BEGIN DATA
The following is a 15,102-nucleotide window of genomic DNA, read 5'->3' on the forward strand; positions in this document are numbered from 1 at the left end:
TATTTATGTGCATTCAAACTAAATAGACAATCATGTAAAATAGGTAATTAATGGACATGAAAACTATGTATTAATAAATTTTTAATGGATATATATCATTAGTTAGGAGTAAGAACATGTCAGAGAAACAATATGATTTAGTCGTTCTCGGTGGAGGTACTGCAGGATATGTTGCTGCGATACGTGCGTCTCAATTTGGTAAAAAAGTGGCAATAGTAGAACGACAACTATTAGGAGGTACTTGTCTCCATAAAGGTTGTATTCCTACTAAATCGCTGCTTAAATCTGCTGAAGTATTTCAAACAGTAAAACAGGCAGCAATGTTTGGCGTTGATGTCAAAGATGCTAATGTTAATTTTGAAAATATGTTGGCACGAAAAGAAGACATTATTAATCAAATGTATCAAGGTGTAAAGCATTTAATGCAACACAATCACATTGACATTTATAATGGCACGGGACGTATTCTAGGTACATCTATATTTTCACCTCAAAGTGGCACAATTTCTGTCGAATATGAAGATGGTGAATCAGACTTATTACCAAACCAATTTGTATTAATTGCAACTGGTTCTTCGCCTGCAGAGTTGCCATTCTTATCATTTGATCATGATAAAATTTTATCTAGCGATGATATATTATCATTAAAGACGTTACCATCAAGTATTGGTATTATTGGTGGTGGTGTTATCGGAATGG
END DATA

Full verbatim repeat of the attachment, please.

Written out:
The following is a 15,102-nucleotide window of genomic DNA, read 5'->3' on the forward strand; positions in this document are numbered from 1 at the left end:
TATTTATGTGCATTCAAACTAAATAGACAATCATGTAAAATAGGTAATTAATGGACATGAAAACTATGTATTAATAAATTTTTAATGGATATATATCATTAGTTAGGAGTAAGAACATGTCAGAGAAACAATATGATTTAGTCGTTCTCGGTGGAGGTACTGCAGGATATGTTGCTGCGATACGTGCGTCTCAATTTGGTAAAAAAGTGGCAATAGTAGAACGACAACTATTAGGAGGTACTTGTCTCCATAAAGGTTGTATTCCTACTAAATCGCTGCTTAAATCTGCTGAAGTATTTCAAACAGTAAAACAGGCAGCAATGTTTGGCGTTGATGTCAAAGATGCTAATGTTAATTTTGAAAATATGTTGGCACGAAAAGAAGACATTATTAATCAAATGTATCAAGGTGTAAAGCATTTAATGCAACACAATCACATTGACATTTATAATGGCACGGGACGTATTCTAGGTACATCTATATTTTCACCTCAAAGTGGCACAATTTCTGTCGAATATGAAGATGGTGAATCAGACTTATTACCAAACCAATTTGTATTAATTGCAACTGGTTCTTCGCCTGCAGAGTTGCCATTCTTATCATTTGATCATGATAAAATTTTATCTAGCGATGATATATTATCATTAAAGACGTTACCATCAAGTATTGGTATTATTGGTGGTGGTGTTATCGGAATGG